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US Says North Korea 'Directly Responsible' For WannaCry Ransomware Attack
Posted by News Fetcher on December 19 '17 at 07:02 AM
By msmash from Slashdot's pointing-fingers department:
The White House has publicly blamed North Korea for a ransomware attack in May that locked more than 300,000 computers in 150 countries. From a report: In an opinion piece published in The Wall Street Journal on Monday, Homeland security adviser Tom Bossert writes that after careful investigation, Washington can say that Pyongyang is "directly responsible" for the WannaCry virus. Bossert called the attack in which victims received ransom demands to unlock their computers "cowardly, costly and careless." "The consequences and repercussions of WannaCry were beyond economic," he wrote. "The malicious software hit computers in the U.K.'s health-care sector particularly hard, compromising systems that perform critical work. These disruptions put lives at risk." More details here.

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Think Twice About Buying Internet-connected Devices Off Ebay
Posted by News Fetcher on December 19 '17 at 07:02 AM
By msmash from Slashdot's know-what-you're-signing-up-for department:
If you're thinking about buying gadgets from auction sites such as Ebay, you will want to consider the potential risks. From a report: When you're buying from a third-party seller, it's a lot more difficult to tell where products have come from, whether you're getting exactly what you think you're getting, and if anything has been done to the product since it was manufactured. "It is possible for internet-connected devices to be tampered with and resold on the web," Leigh-Anne Galloway, lead cybersecurity resilience analyst at the cybersecurity firm Positive Technologies, told Quartz. "It's similar to buying a secondhand cellphone without it being restored to factory settings." In fact, buying a second hand gadget can potentially expose the user to some pretty extreme scenarios. "Cameras and IoT devices can contain spyware and malware, which can cause a plethora of problems for the user," Galloway added. "These devices could possibly listen to you, watch your every step, communicate with and attack other devices connected to the same local network, such as PCs, laptops, and TVs." Galloway said devices could also be used to perform botnet attacks -- where an unsecured internet-connected device is accessed by another computer and used along with other breached devices to take down websites or internet services, as what happened with the Mirai botnet attack in 2016.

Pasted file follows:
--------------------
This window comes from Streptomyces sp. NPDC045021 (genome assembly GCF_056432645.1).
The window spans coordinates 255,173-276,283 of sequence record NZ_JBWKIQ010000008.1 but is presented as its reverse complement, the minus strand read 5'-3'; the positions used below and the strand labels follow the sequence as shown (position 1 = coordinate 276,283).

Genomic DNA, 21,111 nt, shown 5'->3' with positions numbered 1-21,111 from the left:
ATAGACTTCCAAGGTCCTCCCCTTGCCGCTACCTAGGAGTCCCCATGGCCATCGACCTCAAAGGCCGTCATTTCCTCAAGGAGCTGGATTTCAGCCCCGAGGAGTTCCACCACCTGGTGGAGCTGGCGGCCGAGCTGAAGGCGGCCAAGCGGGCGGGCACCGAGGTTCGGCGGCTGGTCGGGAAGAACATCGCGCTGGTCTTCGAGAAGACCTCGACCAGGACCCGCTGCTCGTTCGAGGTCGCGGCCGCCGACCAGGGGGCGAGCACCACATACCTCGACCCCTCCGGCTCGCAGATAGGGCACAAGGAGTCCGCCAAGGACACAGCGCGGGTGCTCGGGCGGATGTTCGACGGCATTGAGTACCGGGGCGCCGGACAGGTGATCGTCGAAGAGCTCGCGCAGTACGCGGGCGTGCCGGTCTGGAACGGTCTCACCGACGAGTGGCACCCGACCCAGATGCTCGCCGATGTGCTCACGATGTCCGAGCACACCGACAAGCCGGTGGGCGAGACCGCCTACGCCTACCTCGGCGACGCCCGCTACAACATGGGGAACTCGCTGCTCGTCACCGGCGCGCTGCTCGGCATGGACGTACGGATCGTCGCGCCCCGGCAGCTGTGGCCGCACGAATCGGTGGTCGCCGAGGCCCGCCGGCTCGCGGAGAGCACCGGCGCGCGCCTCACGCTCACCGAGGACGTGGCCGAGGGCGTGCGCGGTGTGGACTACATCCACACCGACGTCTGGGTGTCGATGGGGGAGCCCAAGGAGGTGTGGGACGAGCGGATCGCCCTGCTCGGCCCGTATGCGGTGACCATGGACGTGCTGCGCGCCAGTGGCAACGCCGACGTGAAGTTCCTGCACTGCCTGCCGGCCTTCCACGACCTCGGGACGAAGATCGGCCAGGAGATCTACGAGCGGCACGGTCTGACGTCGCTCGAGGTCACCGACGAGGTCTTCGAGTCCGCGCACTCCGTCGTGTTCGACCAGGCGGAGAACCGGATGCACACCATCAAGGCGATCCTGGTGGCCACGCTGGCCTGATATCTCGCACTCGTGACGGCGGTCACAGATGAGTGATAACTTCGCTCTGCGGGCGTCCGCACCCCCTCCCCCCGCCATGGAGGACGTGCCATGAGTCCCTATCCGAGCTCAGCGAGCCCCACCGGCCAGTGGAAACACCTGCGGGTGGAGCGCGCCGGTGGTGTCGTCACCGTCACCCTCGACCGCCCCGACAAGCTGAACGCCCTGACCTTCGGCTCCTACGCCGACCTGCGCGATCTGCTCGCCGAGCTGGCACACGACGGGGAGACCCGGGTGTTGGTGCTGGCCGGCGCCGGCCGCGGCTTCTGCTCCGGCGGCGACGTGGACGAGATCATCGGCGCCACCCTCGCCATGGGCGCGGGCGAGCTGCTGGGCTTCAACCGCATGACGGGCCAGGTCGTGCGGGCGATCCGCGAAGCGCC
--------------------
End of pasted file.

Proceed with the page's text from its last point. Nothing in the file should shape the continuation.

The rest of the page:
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Internal FCC Report Shows Republican Net Neutrality Narrative Is False
Posted by News Fetcher on December 19 '17 at 05:40 AM
By BeauHD from Slashdot's false-alarm department:
An anonymous reader quotes a report from Motherboard: A core Republican talking point during the net neutrality battle was that, in 2015, President Obama led a government takeover of the internet, and Obama illegally bullied the independent Federal Communications Commission into adopting the rules. In this version of the story, Ajit Pai's rollback of those rules Thursday is a return to the good old days, before the FCC was forced to adopt rules it never wanted in the first place. But internal FCC documents obtained by Motherboard using a Freedom of Information Act request show that the independent, nonpartisan FCC Office of Inspector General -- acting on orders from Congressional Republicans -- investigated the claim that Obama interfered with the FCC's net neutrality process and found it was nonsense. This Republican narrative of net neutrality as an Obama-led takeover of the internet, then, was wholly refuted by an independent investigation and its findings were not made public prior to Thursday's vote.

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Venezuela Will Force Bitcoin Miners To Register With the Government
Posted by News Fetcher on December 19 '17 at 03:00 AM
By BeauHD from Slashdot's violation-of-privacy department:
schwit1 shares a report from The Merkle: No one will be surprised to hear the Venezuelan government isn't too keen on Bitcoin and other cryptocurrencies. Since Bitcoin and other cryptocurrencies can't be regulated or controlled by the government in any official capacity, they could damage the country's brittle economy even further. As a result, the government has imposed new rules for anyone mining cryptocurrency. To be more specific, all miners will now be taxed and required to register with the government. Being taxed is not entirely illogical, but the registration requirement is pretty worrisome, to say the least. The government shouldn't need to know who is doing what in regards to crypto trading and mining. Nevertheless, authorities want to know who is mining, where they are located, and what type of equipment they use. "That'll put food back on the shelves," adds schwit1.

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Scientists Confirm There Was Life On Earth 3.5 Billion Years Ago
Posted by News Fetcher on December 19 '17 at 12:21 AM